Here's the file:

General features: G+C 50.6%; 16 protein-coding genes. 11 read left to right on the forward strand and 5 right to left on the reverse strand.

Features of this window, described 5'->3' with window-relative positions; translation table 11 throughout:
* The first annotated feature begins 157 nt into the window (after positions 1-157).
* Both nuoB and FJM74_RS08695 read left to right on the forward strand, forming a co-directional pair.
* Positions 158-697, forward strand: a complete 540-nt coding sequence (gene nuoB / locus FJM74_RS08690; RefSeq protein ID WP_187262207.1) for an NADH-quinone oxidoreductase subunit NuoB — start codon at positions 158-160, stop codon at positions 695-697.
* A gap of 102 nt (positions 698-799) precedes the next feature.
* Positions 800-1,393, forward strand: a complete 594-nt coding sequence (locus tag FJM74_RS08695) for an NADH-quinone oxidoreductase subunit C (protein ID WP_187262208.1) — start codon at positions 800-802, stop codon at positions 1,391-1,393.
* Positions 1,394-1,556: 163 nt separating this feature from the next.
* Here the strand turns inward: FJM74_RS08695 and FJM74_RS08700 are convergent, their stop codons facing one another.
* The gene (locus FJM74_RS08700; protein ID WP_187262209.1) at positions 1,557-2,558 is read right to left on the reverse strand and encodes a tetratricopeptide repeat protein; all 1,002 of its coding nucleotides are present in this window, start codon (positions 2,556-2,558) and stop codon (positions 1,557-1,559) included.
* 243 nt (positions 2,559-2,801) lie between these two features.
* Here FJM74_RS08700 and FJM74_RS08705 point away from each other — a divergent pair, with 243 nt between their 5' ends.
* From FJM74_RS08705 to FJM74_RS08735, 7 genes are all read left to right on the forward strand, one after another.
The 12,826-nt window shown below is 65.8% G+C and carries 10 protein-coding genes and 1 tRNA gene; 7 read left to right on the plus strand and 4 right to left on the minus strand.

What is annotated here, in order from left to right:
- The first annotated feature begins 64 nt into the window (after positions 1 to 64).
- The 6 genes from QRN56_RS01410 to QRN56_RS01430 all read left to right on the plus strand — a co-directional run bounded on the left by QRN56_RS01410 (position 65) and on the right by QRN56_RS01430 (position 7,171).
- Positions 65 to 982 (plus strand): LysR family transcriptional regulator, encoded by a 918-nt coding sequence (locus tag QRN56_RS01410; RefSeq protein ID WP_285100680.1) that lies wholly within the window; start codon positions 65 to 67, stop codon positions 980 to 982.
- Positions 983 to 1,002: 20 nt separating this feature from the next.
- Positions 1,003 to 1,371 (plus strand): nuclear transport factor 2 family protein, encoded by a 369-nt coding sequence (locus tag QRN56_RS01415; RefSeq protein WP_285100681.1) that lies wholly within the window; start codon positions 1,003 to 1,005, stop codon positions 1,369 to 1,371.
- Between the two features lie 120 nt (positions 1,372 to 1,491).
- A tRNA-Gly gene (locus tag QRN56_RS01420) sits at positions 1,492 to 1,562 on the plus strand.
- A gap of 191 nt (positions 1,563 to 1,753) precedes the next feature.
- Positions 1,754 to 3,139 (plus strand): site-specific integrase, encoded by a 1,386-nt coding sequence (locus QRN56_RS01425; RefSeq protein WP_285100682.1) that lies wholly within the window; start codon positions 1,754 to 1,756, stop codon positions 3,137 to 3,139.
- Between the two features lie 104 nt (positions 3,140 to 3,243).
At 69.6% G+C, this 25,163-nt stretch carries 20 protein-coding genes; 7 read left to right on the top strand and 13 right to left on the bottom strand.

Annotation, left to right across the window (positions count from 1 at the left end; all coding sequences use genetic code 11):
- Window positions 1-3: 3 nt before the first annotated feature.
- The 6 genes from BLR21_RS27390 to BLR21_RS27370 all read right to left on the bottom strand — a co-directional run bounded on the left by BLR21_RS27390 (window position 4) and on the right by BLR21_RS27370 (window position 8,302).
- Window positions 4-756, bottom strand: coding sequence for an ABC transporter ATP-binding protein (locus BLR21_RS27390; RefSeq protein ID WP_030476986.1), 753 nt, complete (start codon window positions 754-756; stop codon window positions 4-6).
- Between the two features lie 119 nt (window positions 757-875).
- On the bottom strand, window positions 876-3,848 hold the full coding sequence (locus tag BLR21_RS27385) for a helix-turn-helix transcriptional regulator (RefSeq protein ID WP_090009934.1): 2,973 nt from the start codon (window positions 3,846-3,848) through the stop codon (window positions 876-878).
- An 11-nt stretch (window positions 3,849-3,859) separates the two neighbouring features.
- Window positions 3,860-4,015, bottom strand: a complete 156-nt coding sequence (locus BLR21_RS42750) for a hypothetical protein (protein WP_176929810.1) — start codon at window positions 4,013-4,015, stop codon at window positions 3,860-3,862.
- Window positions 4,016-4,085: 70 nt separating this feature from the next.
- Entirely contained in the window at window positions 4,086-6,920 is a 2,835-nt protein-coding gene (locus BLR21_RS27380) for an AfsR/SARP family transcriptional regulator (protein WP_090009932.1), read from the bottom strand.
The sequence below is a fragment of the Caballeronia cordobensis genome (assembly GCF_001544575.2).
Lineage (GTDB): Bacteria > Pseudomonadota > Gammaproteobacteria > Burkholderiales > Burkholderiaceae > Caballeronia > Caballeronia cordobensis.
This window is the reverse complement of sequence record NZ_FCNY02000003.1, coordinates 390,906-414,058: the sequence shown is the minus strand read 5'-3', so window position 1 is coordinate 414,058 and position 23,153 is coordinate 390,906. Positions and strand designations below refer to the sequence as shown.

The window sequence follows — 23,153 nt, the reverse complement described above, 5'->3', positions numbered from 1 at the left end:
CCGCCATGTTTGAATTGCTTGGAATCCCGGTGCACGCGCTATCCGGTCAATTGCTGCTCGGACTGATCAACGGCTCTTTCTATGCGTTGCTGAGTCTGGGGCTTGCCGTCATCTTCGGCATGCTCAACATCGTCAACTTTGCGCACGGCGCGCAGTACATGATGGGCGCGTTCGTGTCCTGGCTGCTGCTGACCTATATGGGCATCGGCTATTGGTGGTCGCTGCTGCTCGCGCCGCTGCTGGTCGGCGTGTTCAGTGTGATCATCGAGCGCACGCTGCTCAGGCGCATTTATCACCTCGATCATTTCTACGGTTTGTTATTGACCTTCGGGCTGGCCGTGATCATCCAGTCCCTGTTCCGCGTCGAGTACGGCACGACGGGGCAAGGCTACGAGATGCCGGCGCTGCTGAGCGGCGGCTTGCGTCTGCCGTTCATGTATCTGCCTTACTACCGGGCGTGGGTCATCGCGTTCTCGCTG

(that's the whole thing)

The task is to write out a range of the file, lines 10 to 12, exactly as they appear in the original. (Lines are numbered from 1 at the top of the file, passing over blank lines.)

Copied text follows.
* The gene (locus FJM74_RS08700; protein ID WP_187262209.1) at positions 1,557-2,558 is read right to left on the reverse strand and encodes a tetratricopeptide repeat protein; all 1,002 of its coding nucleotides are present in this window, start codon (positions 2,556-2,558) and stop codon (positions 1,557-1,559) included.
* 243 nt (positions 2,559-2,801) lie between these two features.
* Here FJM74_RS08700 and FJM74_RS08705 point away from each other — a divergent pair, with 243 nt between their 5' ends.